Instructor: Shade Whitesel
This class is the 3rd in a series of 3 (possibly 4 if I add a problem solving one!) We've taught the foundations, both moving and stationary, and now is the time to put them all together to create the full picture! Check out the syllabus for the actual skills and the pre req section for skills and classes you and your dog should have coming into class.
There are no scheduled sessions for this class at this time. We update our schedule frequently, so please subscribe to our mailing list for notifications.
Registration will begin at 12:00 Noon Pacific Time.
For answers to commonly asked questions see our FAQ page.
Enrollment limits: Gold: 10 students, Silver: 25 students, Bronze: unlimited.
Silver level for this class is offered as "Working Silver". In addition to asking GENERAL clarification questions about the class lecture materials, silver students will now have the opportunity to submit two short videos, one minute each, for critique and review. You may submit two questions. Each question MUST have a one minute video attached so the instructor can actually answer a question that they can see. The question must relate to a topic in the class and the video must be a demo of the question. Please see the discussion forum for a detailed explanation - feel free to sign up at bronze, read the explanation, and then come back here to upgrade to silver if that interests you, and if space is available.
If you are interested in a bronze level subscription, you can sign up at any time during the registration period.
- left turns
- right turns
- left about turns (IPO and Rally)
- right about turns
- figure 8
- halts after duration
- pressure points
- change of pace
- problem solving
- placement of reward
Prerequisite for gold level and working silver students:
OB 462: Shaping a Flashy and Confident Heel-Moving Foundations
- FE155: Crucial Concepts of Competition
- OB460: Shaping a Flashy and Confident Heel-Foundations
- FE130 Toys: Developing Cooperation and Play
If you have not taken those strongly recommended courses, working spot handlers are expected to have all the skills in the OB460 class syllabus on verbal cue, and off a food lure or physical prompt. Offered straight forward heeling by the dog is also a must.
If you want to use toys for reinforcement (highly recommended!), then you are expected to have an offered "out" (drop at feet or deliver to hand) from your dog, with no prompting or conflict, and a knowledge of how to listen to your dog's opinion about the training session's rate of reinforcement.
Dogs are expected to have high motivation for treats and/or toys and a working knowledge of how to push their handlers for "work".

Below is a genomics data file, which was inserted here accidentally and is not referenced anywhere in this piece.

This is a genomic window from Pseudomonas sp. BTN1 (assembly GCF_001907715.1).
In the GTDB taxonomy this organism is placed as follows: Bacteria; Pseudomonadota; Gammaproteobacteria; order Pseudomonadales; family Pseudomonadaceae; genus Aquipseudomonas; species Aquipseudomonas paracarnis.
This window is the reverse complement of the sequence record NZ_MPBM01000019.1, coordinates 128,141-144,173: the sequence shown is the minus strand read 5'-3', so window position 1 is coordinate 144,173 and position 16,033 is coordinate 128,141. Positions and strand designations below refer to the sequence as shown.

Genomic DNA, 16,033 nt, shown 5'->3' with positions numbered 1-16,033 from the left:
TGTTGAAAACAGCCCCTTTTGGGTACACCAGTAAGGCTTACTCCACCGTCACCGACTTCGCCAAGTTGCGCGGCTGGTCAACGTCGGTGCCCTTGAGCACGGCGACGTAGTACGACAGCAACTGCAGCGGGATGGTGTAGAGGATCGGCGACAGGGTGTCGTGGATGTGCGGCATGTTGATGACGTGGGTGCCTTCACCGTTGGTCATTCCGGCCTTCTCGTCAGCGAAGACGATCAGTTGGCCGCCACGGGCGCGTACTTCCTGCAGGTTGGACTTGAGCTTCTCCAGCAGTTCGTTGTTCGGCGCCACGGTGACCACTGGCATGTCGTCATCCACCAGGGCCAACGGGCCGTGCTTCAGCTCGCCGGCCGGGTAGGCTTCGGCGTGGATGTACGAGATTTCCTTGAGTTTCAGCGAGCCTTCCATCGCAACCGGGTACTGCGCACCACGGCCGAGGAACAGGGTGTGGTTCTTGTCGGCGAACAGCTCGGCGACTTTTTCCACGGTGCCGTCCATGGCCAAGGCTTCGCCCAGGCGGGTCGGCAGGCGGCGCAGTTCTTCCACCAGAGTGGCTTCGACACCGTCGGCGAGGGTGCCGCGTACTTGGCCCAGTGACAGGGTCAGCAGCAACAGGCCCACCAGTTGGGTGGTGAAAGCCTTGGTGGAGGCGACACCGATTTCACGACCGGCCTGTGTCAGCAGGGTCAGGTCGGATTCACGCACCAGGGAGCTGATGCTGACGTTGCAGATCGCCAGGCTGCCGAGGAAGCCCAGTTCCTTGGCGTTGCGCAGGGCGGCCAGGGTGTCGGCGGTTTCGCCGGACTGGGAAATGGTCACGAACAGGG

Week 1.2 Left turns
- 10 steps moving forward in heel position
- Right rear movement
- Consistent body language by the handler, whether that is footwork, head turning, etc…
- Reward sequence
Figure out what body language you are using to “predict” your left turn. For me, this is a braking foot, and head turn to the left. I don’t consciously train the head turn, I just know that I do it. Review the lecture on footwork, pre cues if you haven’t already. Put the body language before the actual left turn, slow it all down, and verbally cue the dog to back and pivot to the right. So for my dogs, that would look like this:
- 5 steps forward
- Brake on right foot (coming down on it harder than normal for teaching)
- Cue starboard (right pivot)
- Step/turn with left foot and turn body
- Cue Back
- Mark and reward when dog finds heel
If your dog/handler team have a strong offered heel and a strong shaping background, you can often skip the verbal cuing. It is often helpful if you review pivoting to the left for the dog before starting with the left turn itself. Here is one of Baylie’s first sessions:
Mark as you move forward once the dog has found the new heel position and reward in a way that strengthens this back and right movement. I normally use a marker word that means to the dog flip to your left and get the thrown treat or toy. I teach this in stationary position first, and then to moving. (separate lecture)
Here is One’s first session on left turns. Notice how I reward:
Once the dog is figuring it out, speed up to normal speed
Drop the verbal cues
Start reinforcing closer to heel position and stop rewarding to the back and right. Here is Bayles showing her finished left turns. She’s a little hoppy but I’m not too concerned, that normally evens out once you stop blitzing the turns:
Once the dog knows the moves, look at what your sport requires. If doing IPO, snappy and abrupt is best. If doing AKC or CKC, smooth your steps out, round the corner and make sure your steps are on the same tempo.
Here is Ones showing both types. Ignore the old dog (Changer!)barking his frustration out the window: